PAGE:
Complementary Modalities

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Understanding Complementary Bodywork Techniques and Therapies

Woman lying down getting physical therapy massage treatment from physio therapist, hands working on her elbow area

You may have heard of alternative therapies, such as trigger point therapy and Reiki, but aren’t sure what they are. Both practices are types of bodywork therapies and are considered a holistic approach to improving health.

Bodywork therapies are used to treat various conditions and promote overall wellbeing. There are several forms of bodywork that can help everything from poor posture to stress to anxiety. But how do you know what is right for you?  The technique that may work best depends on what symptoms you’re having. Consider a few of the following therapies:

The Alexander Technique

The Alexander Technique involves education on proper movement to decrease tension in the body. Everyone develops bad habits when sitting, standing, walking and moving in general. Bad movement, which may be unconscious, can cause tension to accumulate and lead to problems, such as chronic pain. But bad movement patterns can also be unlearned.

Alexander Technique practitioners teach you how to move mindfully through verbal cues and manual guidance. The goal is to teach students how to improve movement patterns in ways that decrease physical stress on the body. Learning new movement patterns helps you improve balance, coordination and move with ease without stressing the body.

People with muscle tension, stiff and sore muscles and back and neck pain may benefit from the Alexander Technique. It may also help people with stress and anxiety related conditions since it promotes physical relaxation. The Alexander Technique may be beneficial to help someone develop ease in movement, which may improve performance in sports, dance and drama.

Reiki

Reiki is a bit different than other forms of bodywork. It involves transferring energy to heal certain conditions, such as pain. Reiki is based on the idea that a person’s health and wellbeing is affected by their energy chi. When the flow of chi is blocked or disrupted, it results in decreased health.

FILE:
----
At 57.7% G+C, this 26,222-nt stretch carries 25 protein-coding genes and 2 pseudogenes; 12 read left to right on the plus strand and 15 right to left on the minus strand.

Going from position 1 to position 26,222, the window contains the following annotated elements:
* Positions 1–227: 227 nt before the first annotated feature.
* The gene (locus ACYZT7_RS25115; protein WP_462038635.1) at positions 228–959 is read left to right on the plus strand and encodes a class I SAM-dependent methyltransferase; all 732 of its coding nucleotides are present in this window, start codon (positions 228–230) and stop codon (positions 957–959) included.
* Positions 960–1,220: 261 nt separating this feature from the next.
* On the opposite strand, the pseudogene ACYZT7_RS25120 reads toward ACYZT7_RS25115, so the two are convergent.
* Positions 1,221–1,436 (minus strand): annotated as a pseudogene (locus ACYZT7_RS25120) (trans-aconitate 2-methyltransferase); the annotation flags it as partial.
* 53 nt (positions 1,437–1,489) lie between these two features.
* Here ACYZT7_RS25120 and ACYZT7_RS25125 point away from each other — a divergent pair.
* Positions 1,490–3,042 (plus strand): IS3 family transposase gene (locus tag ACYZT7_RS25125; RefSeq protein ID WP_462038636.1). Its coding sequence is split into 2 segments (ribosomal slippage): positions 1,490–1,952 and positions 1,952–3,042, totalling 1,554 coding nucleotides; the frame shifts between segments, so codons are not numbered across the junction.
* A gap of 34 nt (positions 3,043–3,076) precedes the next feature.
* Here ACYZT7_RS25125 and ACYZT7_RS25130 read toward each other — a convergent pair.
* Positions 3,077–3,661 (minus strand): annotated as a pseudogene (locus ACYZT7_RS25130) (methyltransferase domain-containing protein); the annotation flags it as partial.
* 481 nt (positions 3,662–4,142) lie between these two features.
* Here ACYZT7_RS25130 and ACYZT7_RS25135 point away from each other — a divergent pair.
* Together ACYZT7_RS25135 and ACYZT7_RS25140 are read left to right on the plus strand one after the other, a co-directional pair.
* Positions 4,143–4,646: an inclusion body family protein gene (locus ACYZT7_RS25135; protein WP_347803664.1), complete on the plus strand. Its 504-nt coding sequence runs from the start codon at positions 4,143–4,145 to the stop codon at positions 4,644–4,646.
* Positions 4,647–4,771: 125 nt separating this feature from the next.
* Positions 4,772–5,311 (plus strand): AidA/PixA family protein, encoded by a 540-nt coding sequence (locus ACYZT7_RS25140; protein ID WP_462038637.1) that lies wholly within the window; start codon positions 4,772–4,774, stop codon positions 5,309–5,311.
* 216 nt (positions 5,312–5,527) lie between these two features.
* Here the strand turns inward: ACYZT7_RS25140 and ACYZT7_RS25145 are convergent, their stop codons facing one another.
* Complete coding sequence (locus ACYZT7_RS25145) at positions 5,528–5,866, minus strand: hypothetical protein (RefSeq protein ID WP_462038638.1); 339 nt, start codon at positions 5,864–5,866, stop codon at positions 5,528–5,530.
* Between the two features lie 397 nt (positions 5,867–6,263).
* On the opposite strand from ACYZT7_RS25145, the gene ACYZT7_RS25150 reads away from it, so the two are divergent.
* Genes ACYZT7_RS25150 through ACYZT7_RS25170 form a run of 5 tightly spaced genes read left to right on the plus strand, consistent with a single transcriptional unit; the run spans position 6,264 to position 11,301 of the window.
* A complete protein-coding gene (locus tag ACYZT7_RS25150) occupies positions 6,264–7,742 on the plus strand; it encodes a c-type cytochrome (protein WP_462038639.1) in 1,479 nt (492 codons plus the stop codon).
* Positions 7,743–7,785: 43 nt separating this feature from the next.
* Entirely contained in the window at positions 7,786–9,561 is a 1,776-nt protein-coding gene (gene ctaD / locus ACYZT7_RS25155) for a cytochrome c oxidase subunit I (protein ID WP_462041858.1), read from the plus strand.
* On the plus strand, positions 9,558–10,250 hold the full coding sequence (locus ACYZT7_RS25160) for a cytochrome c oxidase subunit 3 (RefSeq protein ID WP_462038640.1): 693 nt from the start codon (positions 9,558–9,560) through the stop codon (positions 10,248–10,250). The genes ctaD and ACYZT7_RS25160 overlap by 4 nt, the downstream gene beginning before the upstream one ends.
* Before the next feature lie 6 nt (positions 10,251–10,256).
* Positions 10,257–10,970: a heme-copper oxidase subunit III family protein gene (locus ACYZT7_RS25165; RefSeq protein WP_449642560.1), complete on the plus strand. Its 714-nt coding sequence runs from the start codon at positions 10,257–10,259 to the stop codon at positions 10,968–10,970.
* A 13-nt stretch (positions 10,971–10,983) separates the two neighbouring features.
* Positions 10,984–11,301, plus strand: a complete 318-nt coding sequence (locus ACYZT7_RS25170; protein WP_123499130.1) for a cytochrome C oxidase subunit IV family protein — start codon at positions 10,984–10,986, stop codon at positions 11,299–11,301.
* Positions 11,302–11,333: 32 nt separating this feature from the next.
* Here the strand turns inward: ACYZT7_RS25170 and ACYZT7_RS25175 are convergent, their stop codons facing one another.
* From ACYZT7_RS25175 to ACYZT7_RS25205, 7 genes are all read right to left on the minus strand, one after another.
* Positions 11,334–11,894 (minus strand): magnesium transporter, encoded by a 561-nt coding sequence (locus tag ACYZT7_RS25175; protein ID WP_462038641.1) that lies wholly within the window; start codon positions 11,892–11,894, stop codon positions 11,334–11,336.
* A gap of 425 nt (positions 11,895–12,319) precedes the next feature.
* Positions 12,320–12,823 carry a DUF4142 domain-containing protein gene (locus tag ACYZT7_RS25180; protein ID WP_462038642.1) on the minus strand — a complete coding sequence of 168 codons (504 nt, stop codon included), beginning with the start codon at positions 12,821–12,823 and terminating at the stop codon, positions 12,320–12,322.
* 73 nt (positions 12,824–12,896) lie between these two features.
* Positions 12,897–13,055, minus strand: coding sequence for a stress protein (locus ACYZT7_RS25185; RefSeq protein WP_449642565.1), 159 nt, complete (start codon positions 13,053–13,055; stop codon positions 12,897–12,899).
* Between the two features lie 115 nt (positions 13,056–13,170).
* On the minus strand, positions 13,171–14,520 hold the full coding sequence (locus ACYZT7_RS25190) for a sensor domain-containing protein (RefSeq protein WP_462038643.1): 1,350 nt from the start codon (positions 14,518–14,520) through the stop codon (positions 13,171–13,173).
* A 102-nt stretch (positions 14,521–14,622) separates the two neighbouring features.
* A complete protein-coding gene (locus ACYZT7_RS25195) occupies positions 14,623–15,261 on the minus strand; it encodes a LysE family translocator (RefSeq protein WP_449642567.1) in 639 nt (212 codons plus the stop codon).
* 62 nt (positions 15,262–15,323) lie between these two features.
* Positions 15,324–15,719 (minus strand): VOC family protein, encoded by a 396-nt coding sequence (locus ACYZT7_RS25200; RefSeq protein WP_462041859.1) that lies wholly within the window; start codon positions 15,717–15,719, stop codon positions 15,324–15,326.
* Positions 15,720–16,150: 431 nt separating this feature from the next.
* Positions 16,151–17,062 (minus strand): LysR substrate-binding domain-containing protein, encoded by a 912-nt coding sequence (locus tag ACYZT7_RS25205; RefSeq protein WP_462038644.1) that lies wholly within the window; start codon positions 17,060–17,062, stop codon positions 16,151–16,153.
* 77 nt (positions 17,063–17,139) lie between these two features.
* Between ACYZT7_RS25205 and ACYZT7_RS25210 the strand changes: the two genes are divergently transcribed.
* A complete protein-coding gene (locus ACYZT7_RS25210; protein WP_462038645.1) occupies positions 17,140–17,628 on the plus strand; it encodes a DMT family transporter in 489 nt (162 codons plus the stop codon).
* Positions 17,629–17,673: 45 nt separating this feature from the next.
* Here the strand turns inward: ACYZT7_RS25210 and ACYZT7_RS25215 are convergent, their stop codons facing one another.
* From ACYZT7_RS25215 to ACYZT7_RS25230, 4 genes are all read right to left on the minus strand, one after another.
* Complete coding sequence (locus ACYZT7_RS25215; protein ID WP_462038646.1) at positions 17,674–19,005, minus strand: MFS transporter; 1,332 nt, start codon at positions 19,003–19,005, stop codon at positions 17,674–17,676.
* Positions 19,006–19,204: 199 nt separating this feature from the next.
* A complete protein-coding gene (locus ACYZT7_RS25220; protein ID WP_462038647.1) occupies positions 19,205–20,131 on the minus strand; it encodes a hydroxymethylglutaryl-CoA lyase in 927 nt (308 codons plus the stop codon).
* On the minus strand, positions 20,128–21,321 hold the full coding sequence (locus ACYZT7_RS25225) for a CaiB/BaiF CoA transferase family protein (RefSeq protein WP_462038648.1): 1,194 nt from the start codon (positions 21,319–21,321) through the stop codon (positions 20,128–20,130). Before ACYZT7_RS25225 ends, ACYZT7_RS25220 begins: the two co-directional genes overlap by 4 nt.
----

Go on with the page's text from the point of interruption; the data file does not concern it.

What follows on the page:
If you undergo a Reiki therapy session, the practitioner will place their hands on or above your body to transfer energy and heal certain conditions. It promotes balance of the mind, body and spirit. Studies on the effectiveness of Reiki are limited. But some people use Reiki to treat conditions, such as chronic pain, depression and anxiety.

Because the touch involved in Reiki is light, it may be an option for people who cannot tolerate other forms of bodywork that involve greater pressure. There are also no side effects from a Reiki therapy session. So even if it does not help, it won’t hurt.

Whichever form of bodywork you choose to have, it’s helpful to keep a couple of things in mind. Always seek treatment from an experienced practitioner who is well versed in the particular type of bodywork you are interested in having.

Although most forms of bodywork have virtually no side effects, the therapy is likely to be more effective if done correctly by a qualified practitioner. Also, be sure to clearly communicate the problems you’re seeking therapy for and goals for treatment.

The Following Therapeutic Techniques may be used by Some Licensed Massage Therapists as Complementary Modalities

Acupuncture

Alexander Technique

Aromatherapy

Cupping Treatment

Feldenkrais

Guided Imagery

Interferential Current Therapy (IFC)

Kinesiology

Low Intensity Laser Therapy

Meditation

Pilates

Reiki

Therapeutic Touch

Therapeutic Ultrasound

Trager

Transcutaneous Electrical Nerve Stimulation (TENS)

Yoga

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